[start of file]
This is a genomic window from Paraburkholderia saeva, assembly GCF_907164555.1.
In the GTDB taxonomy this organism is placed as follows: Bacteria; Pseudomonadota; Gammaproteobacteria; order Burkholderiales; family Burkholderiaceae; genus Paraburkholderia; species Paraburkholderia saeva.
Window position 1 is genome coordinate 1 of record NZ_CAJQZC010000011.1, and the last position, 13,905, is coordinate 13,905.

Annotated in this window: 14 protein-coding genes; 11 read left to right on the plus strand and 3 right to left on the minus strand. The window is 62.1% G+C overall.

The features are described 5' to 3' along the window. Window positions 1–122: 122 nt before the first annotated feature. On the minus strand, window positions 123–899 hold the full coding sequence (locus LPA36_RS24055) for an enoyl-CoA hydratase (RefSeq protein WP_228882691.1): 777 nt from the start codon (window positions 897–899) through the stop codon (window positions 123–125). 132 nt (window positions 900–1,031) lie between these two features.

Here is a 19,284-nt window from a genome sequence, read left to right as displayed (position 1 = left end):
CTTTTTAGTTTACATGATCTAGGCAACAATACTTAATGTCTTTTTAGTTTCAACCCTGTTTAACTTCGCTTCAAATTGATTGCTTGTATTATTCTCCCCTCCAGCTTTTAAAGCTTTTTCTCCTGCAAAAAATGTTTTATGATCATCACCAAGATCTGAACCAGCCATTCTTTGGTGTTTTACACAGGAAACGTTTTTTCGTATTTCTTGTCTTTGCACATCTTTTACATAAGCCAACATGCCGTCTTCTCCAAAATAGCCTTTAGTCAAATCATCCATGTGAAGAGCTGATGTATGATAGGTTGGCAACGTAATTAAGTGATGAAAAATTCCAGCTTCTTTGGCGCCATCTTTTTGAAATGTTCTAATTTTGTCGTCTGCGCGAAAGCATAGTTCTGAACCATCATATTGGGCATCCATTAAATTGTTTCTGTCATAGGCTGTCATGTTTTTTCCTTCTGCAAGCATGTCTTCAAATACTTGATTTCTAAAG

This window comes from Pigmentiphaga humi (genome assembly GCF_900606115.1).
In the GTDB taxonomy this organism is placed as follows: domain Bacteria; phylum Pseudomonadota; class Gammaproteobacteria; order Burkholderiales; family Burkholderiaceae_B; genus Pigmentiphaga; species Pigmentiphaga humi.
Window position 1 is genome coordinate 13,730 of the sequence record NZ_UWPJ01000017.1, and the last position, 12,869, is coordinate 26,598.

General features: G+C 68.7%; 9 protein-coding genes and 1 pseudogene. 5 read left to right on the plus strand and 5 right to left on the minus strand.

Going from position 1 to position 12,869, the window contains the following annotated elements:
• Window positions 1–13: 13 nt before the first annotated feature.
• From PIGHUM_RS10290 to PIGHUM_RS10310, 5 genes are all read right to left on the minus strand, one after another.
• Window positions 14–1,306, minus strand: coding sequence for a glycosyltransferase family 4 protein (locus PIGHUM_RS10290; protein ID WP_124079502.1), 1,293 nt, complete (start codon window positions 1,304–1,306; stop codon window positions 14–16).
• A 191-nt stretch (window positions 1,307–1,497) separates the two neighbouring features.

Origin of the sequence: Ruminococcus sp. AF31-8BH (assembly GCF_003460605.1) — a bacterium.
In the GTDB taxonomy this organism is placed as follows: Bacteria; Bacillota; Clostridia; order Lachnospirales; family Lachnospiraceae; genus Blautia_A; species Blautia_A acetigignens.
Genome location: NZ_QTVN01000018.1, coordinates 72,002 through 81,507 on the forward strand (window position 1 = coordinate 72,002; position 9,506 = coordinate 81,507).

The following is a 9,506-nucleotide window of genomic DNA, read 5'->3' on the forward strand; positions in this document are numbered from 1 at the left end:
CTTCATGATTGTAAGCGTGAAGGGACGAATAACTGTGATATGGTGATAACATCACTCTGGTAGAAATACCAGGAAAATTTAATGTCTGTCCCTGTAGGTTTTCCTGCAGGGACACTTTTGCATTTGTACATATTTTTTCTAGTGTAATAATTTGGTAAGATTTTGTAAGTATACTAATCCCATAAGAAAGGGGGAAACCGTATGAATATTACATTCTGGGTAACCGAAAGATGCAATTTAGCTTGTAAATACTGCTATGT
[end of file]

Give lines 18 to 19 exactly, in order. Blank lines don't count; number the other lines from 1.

In the GTDB taxonomy this organism is placed as follows: Bacteria; Bacillota; Clostridia; order Lachnospirales; family Lachnospiraceae; genus Blautia_A; species Blautia_A acetigignens.
Genome location: NZ_QTVN01000018.1, coordinates 72,002 through 81,507 on the forward strand (window position 1 = coordinate 72,002; position 9,506 = coordinate 81,507).